Infrared Photography

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In infrared photography, the film or image sensor used is sensitive to infrared light, which is the domain of thermal imaging. Wavelengths used for photography range from about 700 nm to about 900 nm. Usually an ‘infrared filter’ is used; this lets infrared (IR) light pass through to the camera, but blocks all or most of the visible light spectrum (the filter thus looks black or deep red).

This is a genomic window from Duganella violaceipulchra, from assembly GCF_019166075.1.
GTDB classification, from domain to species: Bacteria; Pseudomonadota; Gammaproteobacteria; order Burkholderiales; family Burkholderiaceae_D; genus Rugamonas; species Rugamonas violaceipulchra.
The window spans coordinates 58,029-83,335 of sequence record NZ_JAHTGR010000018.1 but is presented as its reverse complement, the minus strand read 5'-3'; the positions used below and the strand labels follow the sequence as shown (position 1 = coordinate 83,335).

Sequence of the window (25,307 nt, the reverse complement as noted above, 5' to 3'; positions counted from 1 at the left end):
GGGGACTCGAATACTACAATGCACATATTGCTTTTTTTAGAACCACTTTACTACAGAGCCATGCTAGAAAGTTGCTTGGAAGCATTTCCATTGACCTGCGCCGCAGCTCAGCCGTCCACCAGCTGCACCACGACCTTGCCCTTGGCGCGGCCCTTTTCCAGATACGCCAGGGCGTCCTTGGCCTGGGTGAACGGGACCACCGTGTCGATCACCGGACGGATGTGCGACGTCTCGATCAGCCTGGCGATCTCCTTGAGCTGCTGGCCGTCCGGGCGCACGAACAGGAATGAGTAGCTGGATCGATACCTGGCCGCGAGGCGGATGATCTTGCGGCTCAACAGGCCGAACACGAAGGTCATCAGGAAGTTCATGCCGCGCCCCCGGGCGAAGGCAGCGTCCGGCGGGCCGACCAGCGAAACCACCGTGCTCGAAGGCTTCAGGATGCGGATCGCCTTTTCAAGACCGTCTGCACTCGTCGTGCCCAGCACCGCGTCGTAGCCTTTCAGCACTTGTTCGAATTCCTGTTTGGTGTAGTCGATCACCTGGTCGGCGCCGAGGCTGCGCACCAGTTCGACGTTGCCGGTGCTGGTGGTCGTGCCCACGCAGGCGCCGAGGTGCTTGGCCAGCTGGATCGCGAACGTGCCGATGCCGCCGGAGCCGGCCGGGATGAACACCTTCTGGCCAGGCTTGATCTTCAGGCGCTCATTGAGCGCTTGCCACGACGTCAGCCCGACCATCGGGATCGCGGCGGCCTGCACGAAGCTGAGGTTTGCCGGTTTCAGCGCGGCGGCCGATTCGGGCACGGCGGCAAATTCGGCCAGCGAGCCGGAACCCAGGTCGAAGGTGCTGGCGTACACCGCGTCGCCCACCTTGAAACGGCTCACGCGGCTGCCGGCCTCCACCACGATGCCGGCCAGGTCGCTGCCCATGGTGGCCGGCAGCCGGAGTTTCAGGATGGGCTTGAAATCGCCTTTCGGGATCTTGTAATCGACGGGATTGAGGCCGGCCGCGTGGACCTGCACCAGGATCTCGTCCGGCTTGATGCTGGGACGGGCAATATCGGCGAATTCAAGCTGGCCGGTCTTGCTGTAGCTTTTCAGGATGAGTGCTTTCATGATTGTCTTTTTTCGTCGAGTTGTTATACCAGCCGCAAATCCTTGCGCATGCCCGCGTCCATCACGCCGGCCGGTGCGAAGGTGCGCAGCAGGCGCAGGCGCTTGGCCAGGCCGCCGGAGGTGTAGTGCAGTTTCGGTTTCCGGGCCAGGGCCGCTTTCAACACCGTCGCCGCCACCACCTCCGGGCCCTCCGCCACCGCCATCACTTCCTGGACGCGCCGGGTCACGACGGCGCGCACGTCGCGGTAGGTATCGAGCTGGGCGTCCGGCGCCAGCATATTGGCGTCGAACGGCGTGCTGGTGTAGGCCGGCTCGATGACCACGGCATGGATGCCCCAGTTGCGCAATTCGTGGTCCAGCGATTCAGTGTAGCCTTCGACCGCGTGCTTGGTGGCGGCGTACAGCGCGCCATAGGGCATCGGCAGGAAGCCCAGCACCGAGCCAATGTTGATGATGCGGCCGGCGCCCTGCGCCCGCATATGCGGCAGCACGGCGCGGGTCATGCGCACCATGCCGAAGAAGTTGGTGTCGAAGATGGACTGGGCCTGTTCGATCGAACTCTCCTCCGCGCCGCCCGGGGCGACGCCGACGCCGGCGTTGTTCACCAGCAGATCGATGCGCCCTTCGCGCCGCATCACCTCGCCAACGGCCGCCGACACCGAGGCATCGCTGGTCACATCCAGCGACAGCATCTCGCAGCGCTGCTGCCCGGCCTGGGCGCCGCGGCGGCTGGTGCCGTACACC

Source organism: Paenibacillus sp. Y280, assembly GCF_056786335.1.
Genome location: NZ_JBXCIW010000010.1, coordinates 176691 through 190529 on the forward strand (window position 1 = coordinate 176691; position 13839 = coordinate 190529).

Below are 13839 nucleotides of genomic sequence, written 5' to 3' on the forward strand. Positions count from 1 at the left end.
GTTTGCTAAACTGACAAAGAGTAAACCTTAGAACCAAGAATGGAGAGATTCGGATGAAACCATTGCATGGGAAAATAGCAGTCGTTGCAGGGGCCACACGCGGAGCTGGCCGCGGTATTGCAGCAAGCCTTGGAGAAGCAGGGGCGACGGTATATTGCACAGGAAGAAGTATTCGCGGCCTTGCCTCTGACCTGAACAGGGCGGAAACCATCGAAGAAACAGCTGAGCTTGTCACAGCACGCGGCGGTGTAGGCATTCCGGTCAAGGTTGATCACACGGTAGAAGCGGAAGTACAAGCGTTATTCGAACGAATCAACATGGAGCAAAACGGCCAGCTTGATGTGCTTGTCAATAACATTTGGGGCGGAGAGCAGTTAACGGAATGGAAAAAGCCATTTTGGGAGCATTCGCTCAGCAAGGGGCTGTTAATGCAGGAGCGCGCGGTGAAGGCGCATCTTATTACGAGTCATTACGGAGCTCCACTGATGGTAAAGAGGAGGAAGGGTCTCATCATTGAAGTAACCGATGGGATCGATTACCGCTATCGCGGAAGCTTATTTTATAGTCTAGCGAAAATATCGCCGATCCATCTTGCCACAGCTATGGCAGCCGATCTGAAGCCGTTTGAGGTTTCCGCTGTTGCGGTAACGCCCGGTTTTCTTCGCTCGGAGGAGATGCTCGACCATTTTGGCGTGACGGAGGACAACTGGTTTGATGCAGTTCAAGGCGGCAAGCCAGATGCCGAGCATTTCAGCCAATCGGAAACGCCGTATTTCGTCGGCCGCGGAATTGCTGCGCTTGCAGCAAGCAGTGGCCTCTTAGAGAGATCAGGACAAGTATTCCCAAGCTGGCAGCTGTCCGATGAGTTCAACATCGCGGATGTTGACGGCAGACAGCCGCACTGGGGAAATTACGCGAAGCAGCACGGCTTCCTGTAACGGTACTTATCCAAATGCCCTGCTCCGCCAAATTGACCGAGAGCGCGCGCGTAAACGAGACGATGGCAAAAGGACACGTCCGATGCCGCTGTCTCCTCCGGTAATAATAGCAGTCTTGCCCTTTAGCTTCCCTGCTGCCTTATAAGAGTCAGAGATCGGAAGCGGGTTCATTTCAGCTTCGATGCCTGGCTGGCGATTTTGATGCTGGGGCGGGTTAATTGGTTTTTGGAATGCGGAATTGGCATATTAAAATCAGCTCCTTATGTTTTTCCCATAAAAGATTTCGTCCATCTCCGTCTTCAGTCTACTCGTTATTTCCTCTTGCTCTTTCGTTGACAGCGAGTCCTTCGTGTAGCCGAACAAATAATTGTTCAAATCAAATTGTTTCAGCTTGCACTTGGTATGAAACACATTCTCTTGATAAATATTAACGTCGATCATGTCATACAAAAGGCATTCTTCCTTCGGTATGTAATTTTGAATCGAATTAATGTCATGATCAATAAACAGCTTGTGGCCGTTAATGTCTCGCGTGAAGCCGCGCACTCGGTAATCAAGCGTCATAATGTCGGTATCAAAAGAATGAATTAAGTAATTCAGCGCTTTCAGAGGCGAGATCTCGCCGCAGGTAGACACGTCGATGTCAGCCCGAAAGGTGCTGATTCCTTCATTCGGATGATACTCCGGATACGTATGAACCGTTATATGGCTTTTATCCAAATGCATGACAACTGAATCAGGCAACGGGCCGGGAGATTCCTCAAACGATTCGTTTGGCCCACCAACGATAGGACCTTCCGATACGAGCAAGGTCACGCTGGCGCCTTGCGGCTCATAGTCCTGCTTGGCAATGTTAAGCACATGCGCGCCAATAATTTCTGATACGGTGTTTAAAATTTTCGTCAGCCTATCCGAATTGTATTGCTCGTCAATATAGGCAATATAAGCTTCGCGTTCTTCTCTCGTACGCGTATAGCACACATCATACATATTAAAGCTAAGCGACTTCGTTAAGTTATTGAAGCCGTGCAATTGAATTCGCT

When these filters are used together with infrared-sensitive film or sensors, very interesting ‘in-camera effects’ can be obtained; false-color or black-and-white images with a dreamlike or sometimes lurid appearance known as the ‘Wood Effect,’ an effect mainly caused by foliage (such as tree leaves and grass) strongly reflecting in the same way visible light is reflected from snow. There is a small contribution from chlorophyll fluorescence, but this is marginal and is not the real cause of the brightness seen in infrared photographs. The effect is named after the infrared photography pioneer Robert W. Wood.

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